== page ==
Palestinian widow Salma Zidani (Abbass) lives alone in the house where she raised her family on the border between Israel and the West Bank. There she quietly cultivates the lemon grove that's grown on her property for years. When the Israeli Defense Minister (Doron Tavory) and his family move next door, the Israeli forces decree the lemon grove must be uprooted as it poses a security risk. Salma then hires a young lawyer (Suliman) to fight the action in court. Meanwhile, the Minister's wife Mira (Lipaz-Michael), mired in a troubled marriage, begins to feel a certain solidarity with her oppressed neighbor.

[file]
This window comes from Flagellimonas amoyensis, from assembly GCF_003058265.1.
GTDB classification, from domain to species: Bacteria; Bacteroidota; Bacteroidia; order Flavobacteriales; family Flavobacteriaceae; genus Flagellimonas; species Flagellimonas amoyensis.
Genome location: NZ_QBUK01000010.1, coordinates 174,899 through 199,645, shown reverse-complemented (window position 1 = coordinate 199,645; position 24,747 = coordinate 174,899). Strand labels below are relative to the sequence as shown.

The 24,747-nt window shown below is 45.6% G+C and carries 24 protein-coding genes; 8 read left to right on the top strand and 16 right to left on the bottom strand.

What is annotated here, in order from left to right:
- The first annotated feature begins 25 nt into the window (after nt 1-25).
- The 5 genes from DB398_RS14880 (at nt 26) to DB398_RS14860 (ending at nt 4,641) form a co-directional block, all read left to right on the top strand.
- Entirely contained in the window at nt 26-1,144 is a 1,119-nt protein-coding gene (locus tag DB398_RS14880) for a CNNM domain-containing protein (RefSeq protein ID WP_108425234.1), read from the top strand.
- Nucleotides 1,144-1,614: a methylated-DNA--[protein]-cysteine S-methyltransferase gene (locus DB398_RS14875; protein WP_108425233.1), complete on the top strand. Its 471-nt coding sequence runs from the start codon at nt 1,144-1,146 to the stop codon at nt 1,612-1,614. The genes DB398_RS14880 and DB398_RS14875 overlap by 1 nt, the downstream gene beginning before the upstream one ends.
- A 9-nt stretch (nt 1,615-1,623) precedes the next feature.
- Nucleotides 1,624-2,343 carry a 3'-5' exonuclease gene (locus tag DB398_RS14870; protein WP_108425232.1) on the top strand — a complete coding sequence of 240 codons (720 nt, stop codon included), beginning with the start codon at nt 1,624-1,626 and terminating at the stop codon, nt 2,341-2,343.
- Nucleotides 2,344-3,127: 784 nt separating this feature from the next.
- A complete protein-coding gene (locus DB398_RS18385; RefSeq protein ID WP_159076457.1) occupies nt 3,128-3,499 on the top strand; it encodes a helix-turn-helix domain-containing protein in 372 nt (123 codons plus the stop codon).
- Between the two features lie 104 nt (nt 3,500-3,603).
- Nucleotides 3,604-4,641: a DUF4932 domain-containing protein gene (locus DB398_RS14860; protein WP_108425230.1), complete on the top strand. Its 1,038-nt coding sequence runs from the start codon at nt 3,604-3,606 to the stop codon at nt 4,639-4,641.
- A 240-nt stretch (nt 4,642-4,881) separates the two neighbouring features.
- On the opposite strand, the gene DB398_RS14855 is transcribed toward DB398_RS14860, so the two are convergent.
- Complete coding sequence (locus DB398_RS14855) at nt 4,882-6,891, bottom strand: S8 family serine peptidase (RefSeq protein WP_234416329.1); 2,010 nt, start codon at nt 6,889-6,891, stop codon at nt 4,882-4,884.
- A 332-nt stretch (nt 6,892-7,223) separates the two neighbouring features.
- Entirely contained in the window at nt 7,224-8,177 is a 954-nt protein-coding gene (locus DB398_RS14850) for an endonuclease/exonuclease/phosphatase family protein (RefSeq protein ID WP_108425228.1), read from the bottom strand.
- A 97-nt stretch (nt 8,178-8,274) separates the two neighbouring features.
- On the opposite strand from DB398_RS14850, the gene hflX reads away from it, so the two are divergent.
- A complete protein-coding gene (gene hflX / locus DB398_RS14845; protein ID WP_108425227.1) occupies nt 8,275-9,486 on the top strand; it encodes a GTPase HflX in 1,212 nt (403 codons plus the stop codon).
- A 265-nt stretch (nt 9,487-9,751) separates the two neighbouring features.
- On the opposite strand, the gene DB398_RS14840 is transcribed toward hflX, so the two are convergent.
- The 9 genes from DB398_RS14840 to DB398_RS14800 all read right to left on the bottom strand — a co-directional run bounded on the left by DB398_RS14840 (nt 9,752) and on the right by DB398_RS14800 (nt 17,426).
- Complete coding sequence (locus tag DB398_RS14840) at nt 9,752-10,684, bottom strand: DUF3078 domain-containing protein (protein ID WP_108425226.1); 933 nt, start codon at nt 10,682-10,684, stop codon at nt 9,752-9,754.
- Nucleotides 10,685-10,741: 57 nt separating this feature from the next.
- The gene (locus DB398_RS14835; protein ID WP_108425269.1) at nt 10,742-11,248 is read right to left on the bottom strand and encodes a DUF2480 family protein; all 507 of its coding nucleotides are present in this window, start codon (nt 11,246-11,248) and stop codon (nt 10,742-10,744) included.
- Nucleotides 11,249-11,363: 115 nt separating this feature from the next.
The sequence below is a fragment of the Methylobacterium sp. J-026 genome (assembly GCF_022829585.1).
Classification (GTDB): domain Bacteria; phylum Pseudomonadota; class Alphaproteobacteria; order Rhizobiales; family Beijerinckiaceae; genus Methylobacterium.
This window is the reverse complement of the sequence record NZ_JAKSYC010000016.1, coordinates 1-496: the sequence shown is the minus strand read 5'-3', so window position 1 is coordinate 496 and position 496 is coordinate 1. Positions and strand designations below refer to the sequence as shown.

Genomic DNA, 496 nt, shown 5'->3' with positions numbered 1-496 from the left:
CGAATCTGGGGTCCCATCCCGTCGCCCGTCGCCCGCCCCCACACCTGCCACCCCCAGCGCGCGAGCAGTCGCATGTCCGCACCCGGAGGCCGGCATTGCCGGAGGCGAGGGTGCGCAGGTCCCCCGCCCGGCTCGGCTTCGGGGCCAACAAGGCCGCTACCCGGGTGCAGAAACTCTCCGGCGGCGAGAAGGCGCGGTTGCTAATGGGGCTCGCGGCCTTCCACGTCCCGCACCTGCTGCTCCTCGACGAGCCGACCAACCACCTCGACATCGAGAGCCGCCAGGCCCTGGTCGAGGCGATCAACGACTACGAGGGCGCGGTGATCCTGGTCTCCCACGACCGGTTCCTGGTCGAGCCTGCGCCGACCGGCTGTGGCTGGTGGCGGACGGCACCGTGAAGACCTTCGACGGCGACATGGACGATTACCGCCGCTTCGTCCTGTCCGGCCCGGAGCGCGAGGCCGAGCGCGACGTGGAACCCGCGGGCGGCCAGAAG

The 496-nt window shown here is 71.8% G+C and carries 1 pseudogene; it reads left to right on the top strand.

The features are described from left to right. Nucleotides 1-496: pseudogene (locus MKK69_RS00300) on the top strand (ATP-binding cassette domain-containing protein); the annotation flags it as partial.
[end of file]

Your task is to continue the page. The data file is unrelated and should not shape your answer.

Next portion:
This fascinating, affecting film from Eran Riklis cements Abass's standing as a first-rate screen actress (most of us first met her in "The Visitor" earlier this same year). Her Salma is a triumph of human dignity and perseverance. Yet what makes this "Tree" reach toward the heavens is not just the surface allegory of long-standing tensions in the Middle East; it's also the powerful feminist message underpinning the film, as Salma's proud and defiant behavior influences Mira to finally address her own troubled life. An unusually rewarding film, at once literate and deeply felt.